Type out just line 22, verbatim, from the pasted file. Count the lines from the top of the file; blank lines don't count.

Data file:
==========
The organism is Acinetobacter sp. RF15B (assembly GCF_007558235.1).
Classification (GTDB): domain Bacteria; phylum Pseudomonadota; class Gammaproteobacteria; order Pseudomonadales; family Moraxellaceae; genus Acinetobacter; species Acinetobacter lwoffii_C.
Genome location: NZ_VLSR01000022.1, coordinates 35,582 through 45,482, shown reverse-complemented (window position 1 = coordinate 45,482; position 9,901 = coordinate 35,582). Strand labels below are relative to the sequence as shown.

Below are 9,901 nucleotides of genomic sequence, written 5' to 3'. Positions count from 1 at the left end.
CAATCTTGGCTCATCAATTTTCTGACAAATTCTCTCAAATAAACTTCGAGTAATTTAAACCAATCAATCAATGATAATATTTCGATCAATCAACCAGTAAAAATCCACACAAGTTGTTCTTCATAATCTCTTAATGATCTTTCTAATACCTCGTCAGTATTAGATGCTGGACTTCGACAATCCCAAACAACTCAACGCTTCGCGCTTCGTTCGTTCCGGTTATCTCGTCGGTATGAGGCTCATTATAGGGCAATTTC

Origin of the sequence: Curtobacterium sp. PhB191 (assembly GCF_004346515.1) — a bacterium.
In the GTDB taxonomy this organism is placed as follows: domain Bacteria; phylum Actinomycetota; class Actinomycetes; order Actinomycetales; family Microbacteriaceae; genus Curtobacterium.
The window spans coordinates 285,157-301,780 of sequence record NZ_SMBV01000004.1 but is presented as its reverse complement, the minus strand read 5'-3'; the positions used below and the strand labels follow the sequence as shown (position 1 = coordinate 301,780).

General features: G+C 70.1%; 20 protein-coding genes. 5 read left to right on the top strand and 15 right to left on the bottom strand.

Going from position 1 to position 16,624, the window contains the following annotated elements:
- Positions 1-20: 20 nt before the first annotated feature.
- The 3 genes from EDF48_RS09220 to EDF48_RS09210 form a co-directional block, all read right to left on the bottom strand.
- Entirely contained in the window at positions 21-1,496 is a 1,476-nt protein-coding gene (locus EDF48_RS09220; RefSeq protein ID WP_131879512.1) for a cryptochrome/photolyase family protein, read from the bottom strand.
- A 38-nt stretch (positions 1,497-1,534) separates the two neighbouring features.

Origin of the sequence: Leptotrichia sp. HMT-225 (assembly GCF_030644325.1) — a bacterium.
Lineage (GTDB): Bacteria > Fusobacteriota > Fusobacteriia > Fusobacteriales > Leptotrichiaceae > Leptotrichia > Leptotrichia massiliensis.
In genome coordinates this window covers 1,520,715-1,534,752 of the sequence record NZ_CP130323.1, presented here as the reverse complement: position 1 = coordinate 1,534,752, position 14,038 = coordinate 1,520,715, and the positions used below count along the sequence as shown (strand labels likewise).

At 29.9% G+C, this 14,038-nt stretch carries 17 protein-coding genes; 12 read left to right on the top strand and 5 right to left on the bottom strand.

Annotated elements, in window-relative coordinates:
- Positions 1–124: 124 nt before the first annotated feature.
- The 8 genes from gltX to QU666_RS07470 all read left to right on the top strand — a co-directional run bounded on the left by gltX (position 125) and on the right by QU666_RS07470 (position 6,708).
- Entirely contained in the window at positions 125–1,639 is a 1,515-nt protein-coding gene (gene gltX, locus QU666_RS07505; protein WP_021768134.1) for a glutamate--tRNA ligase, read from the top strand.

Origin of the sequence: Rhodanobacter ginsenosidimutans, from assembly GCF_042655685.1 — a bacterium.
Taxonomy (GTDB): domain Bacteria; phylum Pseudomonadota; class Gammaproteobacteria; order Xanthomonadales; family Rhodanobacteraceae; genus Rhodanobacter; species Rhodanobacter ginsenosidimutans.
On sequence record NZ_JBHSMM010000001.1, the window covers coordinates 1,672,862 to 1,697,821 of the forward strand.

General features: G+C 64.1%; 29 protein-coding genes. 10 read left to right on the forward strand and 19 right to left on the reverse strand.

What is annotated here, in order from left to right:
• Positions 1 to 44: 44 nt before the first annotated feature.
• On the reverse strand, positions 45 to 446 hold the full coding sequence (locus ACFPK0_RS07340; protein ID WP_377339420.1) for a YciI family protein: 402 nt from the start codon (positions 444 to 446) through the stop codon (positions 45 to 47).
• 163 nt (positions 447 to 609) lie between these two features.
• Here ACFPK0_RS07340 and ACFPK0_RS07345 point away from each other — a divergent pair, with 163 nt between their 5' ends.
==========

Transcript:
- Entirely contained in the window at positions 125–1,639 is a 1,515-nt protein-coding gene (gene gltX, locus QU666_RS07505; protein WP_021768134.1) for a glutamate--tRNA ligase, read from the top strand.